We sought to describe the spectrum of potential and confirmed germline genomic events incidentally identified during routine medium-throughput somatic tumor DNA sequencing, and to provide a framework for pre- and post-test consent and counseling for patients and families. Targeted tumor-only next-generation sequencing (NGS) had been used to evaluate for possible druggable genomic events obtained from consecutive new patients with metastatic gastroesophageal, hepatobiliary or colorectal cancer seen at the University of Chicago. A panel of medical oncologists, cancer geneticists and genetic counselors retrospectively grouped these patients (N = 111) based on probability of possessing a potentially inherited mutation in a cancer susceptibility gene, both prior to and after incorporating tumor-only NGS results. High-risk patients (determined from NGS results) were contacted and counseled in person by a genetic counselor (N = 21). When possible and indicated, germline genetic testing was offered. Of 8 evaluable high-risk patients, 7 underwent germline testing. Three (37.5%) had confirmed actionable germline mutations (all in the BRCA2 gene). NGS offers promise, but poses significant challenges for oncologists who are ill prepared to handle incidental findings that have clinical implications for at risk family members. In this relatively small cohort of patients undergoing tumor genomic testing for gastrointestinal malignancies, we incidentally identified 3 BRCA2 mutations carriers. This report underscores the need for oncologists to develop a framework for pre- and post-test communication of risks to patients undergoing routine tumor-only sequencing.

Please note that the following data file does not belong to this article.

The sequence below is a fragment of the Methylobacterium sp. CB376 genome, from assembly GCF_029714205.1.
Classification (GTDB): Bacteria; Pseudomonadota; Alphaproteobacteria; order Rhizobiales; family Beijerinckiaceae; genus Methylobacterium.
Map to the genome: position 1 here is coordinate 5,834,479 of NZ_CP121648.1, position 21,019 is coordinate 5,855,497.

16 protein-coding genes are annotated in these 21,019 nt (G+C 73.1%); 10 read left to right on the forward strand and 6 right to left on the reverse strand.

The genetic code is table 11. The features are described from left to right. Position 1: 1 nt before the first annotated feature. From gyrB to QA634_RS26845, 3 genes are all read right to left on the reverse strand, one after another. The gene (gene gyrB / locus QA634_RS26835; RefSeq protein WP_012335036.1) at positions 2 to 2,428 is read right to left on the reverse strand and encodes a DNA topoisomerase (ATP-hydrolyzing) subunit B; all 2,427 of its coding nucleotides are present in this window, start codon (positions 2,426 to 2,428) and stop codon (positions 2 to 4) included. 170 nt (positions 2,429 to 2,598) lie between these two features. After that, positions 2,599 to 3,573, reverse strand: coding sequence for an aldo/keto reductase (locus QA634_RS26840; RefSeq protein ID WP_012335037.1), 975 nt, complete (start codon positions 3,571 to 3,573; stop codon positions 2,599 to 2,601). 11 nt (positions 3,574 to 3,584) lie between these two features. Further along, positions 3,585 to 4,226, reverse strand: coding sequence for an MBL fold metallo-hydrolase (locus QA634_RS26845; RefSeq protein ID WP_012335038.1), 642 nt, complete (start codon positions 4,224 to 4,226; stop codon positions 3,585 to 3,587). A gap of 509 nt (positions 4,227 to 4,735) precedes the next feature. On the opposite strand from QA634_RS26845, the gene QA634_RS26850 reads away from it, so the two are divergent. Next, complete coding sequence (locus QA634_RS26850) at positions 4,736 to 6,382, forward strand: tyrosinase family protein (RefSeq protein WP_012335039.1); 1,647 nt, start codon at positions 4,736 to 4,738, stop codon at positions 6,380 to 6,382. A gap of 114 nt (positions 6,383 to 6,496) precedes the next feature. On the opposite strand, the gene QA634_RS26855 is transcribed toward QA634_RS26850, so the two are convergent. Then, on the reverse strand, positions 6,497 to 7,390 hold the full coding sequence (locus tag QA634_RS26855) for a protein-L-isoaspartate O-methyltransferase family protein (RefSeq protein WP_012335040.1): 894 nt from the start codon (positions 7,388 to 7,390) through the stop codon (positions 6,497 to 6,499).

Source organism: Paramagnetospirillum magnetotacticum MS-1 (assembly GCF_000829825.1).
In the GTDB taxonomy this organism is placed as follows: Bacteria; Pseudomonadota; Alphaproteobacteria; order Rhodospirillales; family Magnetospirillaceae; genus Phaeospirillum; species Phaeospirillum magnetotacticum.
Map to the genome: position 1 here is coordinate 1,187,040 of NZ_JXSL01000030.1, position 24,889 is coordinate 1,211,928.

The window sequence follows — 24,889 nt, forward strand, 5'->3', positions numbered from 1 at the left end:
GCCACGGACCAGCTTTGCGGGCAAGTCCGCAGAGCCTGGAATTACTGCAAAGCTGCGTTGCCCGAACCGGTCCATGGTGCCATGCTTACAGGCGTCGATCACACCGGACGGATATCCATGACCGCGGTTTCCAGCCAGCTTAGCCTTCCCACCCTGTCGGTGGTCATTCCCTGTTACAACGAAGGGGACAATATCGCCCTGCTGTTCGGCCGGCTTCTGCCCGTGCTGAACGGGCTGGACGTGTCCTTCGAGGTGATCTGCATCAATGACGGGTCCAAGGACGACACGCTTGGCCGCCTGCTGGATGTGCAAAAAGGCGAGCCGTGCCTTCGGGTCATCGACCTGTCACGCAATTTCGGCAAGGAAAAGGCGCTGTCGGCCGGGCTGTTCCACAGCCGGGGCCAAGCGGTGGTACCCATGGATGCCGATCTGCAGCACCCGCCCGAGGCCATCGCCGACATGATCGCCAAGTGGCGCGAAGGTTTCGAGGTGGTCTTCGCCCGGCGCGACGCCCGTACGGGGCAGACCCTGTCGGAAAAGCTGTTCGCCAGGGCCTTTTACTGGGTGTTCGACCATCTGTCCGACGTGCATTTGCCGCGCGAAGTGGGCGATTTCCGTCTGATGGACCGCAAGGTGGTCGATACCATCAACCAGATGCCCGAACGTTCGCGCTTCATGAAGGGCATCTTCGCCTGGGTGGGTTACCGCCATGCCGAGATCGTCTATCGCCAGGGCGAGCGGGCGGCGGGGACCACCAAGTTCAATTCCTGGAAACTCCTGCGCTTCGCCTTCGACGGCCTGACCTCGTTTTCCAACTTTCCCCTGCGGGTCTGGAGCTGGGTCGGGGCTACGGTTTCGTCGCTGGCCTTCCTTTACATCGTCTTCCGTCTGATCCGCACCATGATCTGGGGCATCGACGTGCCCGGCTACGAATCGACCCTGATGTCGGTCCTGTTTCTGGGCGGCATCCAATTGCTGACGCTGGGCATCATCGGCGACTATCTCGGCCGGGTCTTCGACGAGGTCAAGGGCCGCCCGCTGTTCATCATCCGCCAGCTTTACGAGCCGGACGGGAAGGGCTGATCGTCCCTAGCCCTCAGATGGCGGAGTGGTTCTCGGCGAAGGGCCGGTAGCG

Keywords: genetic counseling; germline; next generation sequencing; somatic.
© 2014 The Authors. Published by Wiley Periodicals, Inc. on behalf of UICC.